Course Code & Number:
Level of Course:
Pre-requisites & Co-requisites:
Final Exam - 30%
Midterms(2) - 40%
Quiz - 5%
Oral Questioning - 5%
Presentation (Oral) - 5%
Observation - 15%
An Orientation to lifespan development. Determining the nature—and nurture—of lifespan development. Theoretical perspectives. Research in lifespan development. Physical development; genetics, prenatal development, and birth. Foundations of genetics.The interaction of heredity and environment;prenatal growth and birth. Physical growth and change. Motor development. Perceptual development. Stress and coping. Illness and well-being. Promoting health and wellness. Principles of cognitive development. Piaget’s approach to cognitive development.Vygotsky’s view of cognitive development.The basics of information processing. Memory. Applying information processing approaches.The origins of language. The course of language development. Culture and language. Intelligence: Determining individual strengths. Controversies involving intelligence. Intellectual disabilities and the intellectually gifted. Forging early social relationships. Emotional development. Personality.The development of the self. Evaluating the self. Picking An occupation: Choosing life’s work. Developing morality. Spirituality and religion. Aggression and violence. Gender: Why do boys wear blue and girls wear pink? Sexual maturation and sexuality. Relationships. Social relationships across the lifespan. Lifestyles. Family life. Schooling and lifetime learning. Leisure. A multicultural world. Dying and death across the lifespan. Confronting death.Grief and bereavement.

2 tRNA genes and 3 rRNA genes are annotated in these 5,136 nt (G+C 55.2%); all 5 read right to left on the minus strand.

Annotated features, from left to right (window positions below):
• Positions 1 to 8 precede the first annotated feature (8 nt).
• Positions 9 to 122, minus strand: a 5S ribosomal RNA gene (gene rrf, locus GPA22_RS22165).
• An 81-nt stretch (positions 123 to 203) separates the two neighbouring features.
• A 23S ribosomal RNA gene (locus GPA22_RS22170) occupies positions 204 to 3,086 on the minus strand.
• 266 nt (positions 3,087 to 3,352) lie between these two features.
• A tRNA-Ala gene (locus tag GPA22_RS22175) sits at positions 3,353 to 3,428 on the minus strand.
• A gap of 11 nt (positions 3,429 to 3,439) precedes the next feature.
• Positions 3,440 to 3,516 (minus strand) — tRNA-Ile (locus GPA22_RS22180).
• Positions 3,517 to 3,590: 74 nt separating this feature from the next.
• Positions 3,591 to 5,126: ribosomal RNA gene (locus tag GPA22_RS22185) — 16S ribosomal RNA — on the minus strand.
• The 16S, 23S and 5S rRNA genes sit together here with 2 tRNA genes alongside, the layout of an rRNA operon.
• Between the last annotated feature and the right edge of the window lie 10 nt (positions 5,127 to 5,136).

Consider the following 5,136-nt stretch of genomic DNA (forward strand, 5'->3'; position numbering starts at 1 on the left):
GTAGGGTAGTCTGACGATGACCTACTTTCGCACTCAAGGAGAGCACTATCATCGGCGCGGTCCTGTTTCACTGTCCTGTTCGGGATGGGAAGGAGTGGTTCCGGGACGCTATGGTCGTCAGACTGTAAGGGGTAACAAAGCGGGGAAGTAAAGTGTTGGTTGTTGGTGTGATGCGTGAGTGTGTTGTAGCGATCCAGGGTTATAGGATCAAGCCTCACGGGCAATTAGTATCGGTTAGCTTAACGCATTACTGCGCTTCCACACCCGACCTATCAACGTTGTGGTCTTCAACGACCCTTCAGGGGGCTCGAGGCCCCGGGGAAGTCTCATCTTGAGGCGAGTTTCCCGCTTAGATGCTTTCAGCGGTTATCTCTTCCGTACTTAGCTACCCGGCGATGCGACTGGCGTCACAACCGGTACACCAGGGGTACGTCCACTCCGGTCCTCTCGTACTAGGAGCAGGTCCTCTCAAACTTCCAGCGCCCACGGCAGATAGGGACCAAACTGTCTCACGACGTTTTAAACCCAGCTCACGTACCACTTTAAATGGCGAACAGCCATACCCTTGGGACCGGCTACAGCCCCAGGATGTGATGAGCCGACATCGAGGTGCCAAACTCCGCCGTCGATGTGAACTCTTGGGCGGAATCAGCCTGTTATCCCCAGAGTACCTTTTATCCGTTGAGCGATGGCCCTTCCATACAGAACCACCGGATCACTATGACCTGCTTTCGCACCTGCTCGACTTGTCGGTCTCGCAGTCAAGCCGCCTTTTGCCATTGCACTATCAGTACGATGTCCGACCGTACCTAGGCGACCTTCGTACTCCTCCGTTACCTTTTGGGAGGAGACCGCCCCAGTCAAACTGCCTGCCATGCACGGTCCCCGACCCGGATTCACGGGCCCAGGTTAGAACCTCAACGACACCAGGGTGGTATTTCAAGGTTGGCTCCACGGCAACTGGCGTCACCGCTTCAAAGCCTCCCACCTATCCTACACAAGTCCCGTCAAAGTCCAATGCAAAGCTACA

Upon succesful completion of this course, a student will be able to
1. outline the physical, cognitive, moral, and psychosocial development changes and milestones of the individual throughtout the lifespan
2. analyze the interrelated influences of culture, heredity, physiology, environment, and social context on development throughout the lifespan
3. discuss how knowledge of lifespan development information and theory can inform decision-making within individuals, families, schools, health and social service systems and the larger community
4. discuss how knowledge of lifespan development information and theory can be applied to practice in various professions
5. explain multicultural implications (including issues of race, ethnicity, sexual orientation, gender, immigrant status, history, trauma, etc.) of applying life span development theories with clients/students dealing with these issues.